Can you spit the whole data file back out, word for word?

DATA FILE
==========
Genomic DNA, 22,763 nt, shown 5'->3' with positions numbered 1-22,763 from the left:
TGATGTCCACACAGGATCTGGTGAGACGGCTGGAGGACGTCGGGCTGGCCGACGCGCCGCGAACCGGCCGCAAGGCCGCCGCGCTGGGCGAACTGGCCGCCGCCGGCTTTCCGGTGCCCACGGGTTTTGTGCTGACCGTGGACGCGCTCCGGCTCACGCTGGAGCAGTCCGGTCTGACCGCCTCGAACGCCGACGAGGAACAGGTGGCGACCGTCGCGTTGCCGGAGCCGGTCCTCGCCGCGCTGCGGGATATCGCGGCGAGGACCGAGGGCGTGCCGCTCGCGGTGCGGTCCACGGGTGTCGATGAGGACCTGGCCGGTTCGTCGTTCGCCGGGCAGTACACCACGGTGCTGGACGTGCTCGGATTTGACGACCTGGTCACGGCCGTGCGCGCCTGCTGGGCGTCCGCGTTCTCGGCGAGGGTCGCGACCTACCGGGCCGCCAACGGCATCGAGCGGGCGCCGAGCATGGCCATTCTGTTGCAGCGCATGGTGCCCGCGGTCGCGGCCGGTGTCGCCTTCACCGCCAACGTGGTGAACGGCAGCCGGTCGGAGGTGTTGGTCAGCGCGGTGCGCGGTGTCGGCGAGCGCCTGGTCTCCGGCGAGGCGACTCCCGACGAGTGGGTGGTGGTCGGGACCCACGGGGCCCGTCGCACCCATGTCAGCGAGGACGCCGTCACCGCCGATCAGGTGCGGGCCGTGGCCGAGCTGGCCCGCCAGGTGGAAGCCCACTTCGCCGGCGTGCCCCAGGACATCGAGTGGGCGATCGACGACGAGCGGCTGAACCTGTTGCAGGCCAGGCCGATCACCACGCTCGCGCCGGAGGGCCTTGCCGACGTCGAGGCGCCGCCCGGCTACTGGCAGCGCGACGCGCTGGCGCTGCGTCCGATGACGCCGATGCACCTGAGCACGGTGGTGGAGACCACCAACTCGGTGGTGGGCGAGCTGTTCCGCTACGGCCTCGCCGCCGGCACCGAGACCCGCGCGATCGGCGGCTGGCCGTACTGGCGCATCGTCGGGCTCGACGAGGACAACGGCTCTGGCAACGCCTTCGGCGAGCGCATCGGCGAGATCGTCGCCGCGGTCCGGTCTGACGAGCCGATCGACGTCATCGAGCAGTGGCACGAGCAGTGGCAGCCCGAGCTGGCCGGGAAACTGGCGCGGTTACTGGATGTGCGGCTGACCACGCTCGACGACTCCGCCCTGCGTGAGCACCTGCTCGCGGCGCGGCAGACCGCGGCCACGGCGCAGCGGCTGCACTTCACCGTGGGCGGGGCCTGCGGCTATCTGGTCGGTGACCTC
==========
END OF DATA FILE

Genomic DNA, 22,763 nt, shown 5'->3' with positions numbered 1-22,763 from the left:
TGATGTCCACACAGGATCTGGTGAGACGGCTGGAGGACGTCGGGCTGGCCGACGCGCCGCGAACCGGCCGCAAGGCCGCCGCGCTGGGCGAACTGGCCGCCGCCGGCTTTCCGGTGCCCACGGGTTTTGTGCTGACCGTGGACGCGCTCCGGCTCACGCTGGAGCAGTCCGGTCTGACCGCCTCGAACGCCGACGAGGAACAGGTGGCGACCGTCGCGTTGCCGGAGCCGGTCCTCGCCGCGCTGCGGGATATCGCGGCGAGGACCGAGGGCGTGCCGCTCGCGGTGCGGTCCACGGGTGTCGATGAGGACCTGGCCGGTTCGTCGTTCGCCGGGCAGTACACCACGGTGCTGGACGTGCTCGGATTTGACGACCTGGTCACGGCCGTGCGCGCCTGCTGGGCGTCCGCGTTCTCGGCGAGGGTCGCGACCTACCGGGCCGCCAACGGCATCGAGCGGGCGCCGAGCATGGCCATTCTGTTGCAGCGCATGGTGCCCGCGGTCGCGGCCGGTGTCGCCTTCACCGCCAACGTGGTGAACGGCAGCCGGTCGGAGGTGTTGGTCAGCGCGGTGCGCGGTGTCGGCGAGCGCCTGGTCTCCGGCGAGGCGACTCCCGACGAGTGGGTGGTGGTCGGGACCCACGGGGCCCGTCGCACCCATGTCAGCGAGGACGCCGTCACCGCCGATCAGGTGCGGGCCGTGGCCGAGCTGGCCCGCCAGGTGGAAGCCCACTTCGCCGGCGTGCCCCAGGACATCGAGTGGGCGATCGACGACGAGCGGCTGAACCTGTTGCAGGCCAGGCCGATCACCACGCTCGCGCCGGAGGGCCTTGCCGACGTCGAGGCGCCGCCCGGCTACTGGCAGCGCGACGCGCTGGCGCTGCGTCCGATGACGCCGATGCACCTGAGCACGGTGGTGGAGACCACCAACTCGGTGGTGGGCGAGCTGTTCCGCTACGGCCTCGCCGCCGGCACCGAGACCCGCGCGATCGGCGGCTGGCCGTACTGGCGCATCGTCGGGCTCGACGAGGACAACGGCTCTGGCAACGCCTTCGGCGAGCGCATCGGCGAGATCGTCGCCGCGGTCCGGTCTGACGAGCCGATCGACGTCATCGAGCAGTGGCACGAGCAGTGGCAGCCCGAGCTGGCCGGGAAACTGGCGCGGTTACTGGATGTGCGGCTGACCACGCTCGACGACTCCGCCCTGCGTGAGCACCTGCTCGCGGCGCGGCAGACCGCGGCCACGGCGCAGCGGCTGCACTTCACCGTGGGCGGGGCCTGCGGCTATCTGGTCGGTGACCTC